We arrived the next morning at Orange Lake, just ahead of the killer cold front, and caught no fish. We got a two inch snow forecast for the next day and I managed to convince him that our only salvation was moving south to Lake Okeechobee that evening. Another small drive of six hours. Since high winds were forecast for the next day we decided to fish a smaller lake that my friends there said was currently great. Big lakes and high winds just don't mix.

We arrived at Lake Marion that evening after trying a couple of smaller lakes along the way. We were traveling in my old flower van and had an electric bathroom heater and two extension cords of one hundred feet. Man was it cold. The campground had never faced that kind of temperature and wasn't wired for electric heaters. Those that didn't have heaters spent the night around big communal fires drinking and singing. We hadn't had much sleep the previous two days so I spent the night blowing fuses and trying to plug in a 200 ft extension cord into an outlet that would support a few minutes of low glow heat. I managed to blow all the fuses in a 200 foot circle. If all those other campers knew why their heaters died I wouldn't be here today.

The next morning we found the temperature had dropped to 18 degrees F and formed 1 inches of ice in my splash well. After warming up at a local restaurant for breakfast we put the boat in and Harold hid on the floor of the boat from the cold while we motored out to fish in 25 degree weather. This was over one hundred miles south of Orlando. That morning Key West opened at 34 degrees. We didn't catch a fish. We quit fishing at 12 noon when the wind started to blow. We caught 2 crappies in the marina before we gave up and opened a couple of beers and watched the lake grow eight foot plus waves. It was fun with the boat on the trailer observing waves breaking on the top of palm trees at the windward side of the lake.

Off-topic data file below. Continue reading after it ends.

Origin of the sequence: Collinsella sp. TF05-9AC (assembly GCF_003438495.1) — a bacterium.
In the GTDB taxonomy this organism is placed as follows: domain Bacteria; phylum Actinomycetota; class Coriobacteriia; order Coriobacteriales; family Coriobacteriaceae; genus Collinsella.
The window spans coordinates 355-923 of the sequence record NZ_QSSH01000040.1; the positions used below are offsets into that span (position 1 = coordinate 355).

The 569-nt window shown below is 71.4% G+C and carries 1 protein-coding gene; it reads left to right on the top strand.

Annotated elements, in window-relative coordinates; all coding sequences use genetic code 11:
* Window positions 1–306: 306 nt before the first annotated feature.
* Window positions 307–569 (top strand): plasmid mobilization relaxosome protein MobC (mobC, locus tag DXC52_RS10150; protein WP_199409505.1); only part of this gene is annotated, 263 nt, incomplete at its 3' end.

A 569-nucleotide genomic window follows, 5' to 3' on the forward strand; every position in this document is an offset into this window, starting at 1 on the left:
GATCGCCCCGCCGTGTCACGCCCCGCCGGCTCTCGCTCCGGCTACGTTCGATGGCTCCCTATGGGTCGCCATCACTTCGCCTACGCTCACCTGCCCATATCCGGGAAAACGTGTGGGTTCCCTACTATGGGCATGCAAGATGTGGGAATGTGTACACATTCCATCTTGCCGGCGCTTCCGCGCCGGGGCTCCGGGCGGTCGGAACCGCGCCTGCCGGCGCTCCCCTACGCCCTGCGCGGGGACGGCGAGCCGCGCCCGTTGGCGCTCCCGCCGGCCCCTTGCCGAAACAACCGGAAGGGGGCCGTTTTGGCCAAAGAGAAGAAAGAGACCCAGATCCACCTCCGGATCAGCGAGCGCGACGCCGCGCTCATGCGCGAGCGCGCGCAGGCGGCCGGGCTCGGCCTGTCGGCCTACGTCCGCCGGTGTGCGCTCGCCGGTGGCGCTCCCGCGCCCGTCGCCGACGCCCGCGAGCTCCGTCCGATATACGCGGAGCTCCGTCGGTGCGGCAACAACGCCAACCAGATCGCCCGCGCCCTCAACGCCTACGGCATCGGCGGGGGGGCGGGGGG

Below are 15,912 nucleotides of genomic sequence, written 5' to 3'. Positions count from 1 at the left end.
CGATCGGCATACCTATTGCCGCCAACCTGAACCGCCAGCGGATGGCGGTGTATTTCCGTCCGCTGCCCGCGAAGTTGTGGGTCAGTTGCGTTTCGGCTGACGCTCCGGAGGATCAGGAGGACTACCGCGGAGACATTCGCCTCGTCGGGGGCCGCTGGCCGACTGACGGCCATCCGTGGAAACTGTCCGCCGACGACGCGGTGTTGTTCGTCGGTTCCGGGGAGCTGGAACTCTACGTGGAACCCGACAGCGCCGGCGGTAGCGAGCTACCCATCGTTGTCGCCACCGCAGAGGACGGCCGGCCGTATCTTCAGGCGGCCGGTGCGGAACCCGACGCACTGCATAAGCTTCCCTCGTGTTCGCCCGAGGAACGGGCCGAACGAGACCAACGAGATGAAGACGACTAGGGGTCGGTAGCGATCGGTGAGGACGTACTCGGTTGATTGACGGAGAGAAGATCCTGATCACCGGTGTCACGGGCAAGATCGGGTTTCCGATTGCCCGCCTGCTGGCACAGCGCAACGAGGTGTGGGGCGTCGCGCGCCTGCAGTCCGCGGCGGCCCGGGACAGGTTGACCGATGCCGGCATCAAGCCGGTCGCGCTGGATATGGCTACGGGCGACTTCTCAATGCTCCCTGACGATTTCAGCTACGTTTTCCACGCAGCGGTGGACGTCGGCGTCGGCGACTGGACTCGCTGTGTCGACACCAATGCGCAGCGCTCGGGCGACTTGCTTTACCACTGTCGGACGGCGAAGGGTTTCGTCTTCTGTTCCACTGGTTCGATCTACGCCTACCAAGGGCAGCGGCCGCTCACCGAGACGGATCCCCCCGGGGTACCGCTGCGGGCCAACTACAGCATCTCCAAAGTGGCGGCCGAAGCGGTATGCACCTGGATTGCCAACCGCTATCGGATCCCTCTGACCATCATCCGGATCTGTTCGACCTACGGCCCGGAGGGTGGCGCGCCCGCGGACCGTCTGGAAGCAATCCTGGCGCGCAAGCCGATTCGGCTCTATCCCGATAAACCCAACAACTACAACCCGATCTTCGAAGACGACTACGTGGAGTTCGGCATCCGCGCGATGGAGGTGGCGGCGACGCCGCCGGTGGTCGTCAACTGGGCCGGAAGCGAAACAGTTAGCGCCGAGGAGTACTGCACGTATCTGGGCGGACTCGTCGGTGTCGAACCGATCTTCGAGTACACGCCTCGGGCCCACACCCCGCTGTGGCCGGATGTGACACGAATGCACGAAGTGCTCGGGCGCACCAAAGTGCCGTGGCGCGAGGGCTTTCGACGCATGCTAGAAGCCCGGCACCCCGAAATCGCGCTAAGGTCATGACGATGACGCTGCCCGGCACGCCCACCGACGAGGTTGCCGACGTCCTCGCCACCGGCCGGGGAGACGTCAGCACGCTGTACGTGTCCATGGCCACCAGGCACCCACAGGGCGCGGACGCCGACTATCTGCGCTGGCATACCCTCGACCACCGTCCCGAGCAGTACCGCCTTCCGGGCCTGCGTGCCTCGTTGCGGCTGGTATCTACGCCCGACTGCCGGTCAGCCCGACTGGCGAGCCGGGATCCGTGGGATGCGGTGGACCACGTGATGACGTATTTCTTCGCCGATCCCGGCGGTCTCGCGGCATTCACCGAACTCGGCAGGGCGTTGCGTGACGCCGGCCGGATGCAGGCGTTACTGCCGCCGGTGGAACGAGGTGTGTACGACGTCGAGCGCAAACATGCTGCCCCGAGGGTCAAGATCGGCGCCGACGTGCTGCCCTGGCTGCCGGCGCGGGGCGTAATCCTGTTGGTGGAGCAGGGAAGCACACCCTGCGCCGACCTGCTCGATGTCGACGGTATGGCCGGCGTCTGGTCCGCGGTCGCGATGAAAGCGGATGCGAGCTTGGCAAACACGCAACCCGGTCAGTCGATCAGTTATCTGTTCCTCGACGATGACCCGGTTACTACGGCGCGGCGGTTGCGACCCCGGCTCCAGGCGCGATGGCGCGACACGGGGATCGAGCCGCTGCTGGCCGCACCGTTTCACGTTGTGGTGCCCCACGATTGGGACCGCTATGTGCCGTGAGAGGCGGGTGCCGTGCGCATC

We saw this couple in a 21 foot Mako motoring against the waves. All was well until they took a hundred gallons or so over the front. They then ducked into the marina and we drove them around the point to the public marina to get their trailer. When a 21 ft Mako can't make it on the lake, birds shouldn't be out. While we were helping them load the boat in the marina they mentioned the fact that a bass boat with two guys and two old women fishing crappies in a jon boat were trapped in a cove at the windward side of the lake. We told the marina operator and he called an old man that owned a cabin cruiser with a hard top that went down and rescued the two old women. Most of the time his boat was lost from sight due to the size of the waves. The bassers wouldn't leave their high dollar boat and gear.

A person couldn't walk out from there due to the swamp and quicksand. Many beers later we congratulated ourselves on not trying to finish up in that protected cove. We then ate lunch in a local cafe that had an outstanding young girl in a green shirt serving burgers. She was the best thing we had seen in Florida. We had traveled over 1200 miles for two crappies and a look at a young honey in a green shirt. The two old women never knew how close they came to living in that bay for 2-3 days. I hope the bassers finally got out all right.

I have never spent a worse night than that extension cord and worthless heater event. Harold and I slept under newspapers that night. I guess we learned something from the bums in central park.

Maybe I just bring bad weather. Al was it my fault in South Dakota? Ron was it my fault in Pennsylvania? Dave is the Mad River drop my fault? Trap was the bad fishing in New Brunswick my fault? Was Iowa and Lake Seoul my error? Is Lake Erie's three foot drop my fault?

I will accept donations from state and private agencies just to stay home.

Due to demand I have enlarged my mail box to accept the increased mail volume. My bank has warned me I will have to add an additional account as the government will only guarantee $50,000. I may quit my job. All I have to do is wave a fly rod in front of a state map to terrorize the locals.

Someone in Washington has been sending me brochures on great vacations in Iraq. The day of graphite terrorism is upon us.

What you see is what you get. ~ Old Rupe

Archive of Old Flies


[ HOME ]

[ Search ] [ Contact FAOL ] [ Media Kit ]

FlyAnglersOnline.com © Notice